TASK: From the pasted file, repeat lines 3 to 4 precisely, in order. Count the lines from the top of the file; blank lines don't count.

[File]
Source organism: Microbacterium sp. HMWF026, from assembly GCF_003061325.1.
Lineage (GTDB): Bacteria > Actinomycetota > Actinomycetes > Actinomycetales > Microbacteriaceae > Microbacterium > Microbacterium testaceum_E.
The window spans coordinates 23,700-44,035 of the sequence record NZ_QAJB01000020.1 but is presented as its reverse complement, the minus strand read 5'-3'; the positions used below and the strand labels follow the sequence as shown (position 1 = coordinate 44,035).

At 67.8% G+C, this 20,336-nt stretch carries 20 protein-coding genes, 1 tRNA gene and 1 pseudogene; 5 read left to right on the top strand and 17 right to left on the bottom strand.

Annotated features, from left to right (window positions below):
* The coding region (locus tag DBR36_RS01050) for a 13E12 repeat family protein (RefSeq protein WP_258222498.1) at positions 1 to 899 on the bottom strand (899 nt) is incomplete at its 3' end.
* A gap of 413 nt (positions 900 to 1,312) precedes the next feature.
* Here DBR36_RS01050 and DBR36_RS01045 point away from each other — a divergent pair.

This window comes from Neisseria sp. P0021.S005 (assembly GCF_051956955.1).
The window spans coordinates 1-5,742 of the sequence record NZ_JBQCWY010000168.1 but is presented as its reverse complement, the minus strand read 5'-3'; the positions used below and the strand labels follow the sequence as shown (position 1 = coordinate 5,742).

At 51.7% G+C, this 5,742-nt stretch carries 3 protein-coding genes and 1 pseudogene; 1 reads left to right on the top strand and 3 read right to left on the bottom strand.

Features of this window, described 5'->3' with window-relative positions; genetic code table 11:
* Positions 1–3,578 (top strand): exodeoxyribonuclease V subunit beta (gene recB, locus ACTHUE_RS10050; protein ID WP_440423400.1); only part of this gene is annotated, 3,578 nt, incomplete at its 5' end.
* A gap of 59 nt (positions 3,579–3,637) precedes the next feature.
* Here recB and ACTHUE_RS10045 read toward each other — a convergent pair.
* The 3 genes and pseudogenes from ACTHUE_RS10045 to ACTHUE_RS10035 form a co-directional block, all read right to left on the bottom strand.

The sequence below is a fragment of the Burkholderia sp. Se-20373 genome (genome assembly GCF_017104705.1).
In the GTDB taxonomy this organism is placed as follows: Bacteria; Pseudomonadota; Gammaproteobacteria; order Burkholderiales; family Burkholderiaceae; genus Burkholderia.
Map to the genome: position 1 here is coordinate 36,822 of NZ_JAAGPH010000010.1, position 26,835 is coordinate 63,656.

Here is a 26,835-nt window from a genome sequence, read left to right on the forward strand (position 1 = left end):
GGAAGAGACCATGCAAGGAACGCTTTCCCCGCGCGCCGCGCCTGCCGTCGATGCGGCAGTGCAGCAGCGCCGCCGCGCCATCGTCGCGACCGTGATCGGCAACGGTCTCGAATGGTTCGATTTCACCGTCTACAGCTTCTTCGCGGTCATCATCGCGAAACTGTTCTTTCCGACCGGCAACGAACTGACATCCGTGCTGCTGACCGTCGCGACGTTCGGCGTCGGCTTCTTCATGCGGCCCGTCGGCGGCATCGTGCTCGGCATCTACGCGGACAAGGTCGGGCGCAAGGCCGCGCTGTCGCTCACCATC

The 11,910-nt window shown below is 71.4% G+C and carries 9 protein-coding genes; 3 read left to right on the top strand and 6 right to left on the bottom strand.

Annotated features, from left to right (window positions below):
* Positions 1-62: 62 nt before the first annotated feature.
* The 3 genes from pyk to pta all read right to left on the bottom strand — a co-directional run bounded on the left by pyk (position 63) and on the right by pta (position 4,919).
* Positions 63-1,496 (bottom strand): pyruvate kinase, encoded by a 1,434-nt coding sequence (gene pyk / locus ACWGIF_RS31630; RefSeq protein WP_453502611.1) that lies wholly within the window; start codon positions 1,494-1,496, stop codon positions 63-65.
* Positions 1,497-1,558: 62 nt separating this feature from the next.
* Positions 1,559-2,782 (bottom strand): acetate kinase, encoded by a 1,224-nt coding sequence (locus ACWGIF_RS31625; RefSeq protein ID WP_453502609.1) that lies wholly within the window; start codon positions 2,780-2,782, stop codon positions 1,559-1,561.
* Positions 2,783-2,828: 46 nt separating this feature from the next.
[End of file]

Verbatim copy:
The window spans coordinates 23,700-44,035 of the sequence record NZ_QAJB01000020.1 but is presented as its reverse complement, the minus strand read 5'-3'; the positions used below and the strand labels follow the sequence as shown (position 1 = coordinate 44,035).

At 67.8% G+C, this 20,336-nt stretch carries 20 protein-coding genes, 1 tRNA gene and 1 pseudogene; 5 read left to right on the top strand and 17 right to left on the bottom strand.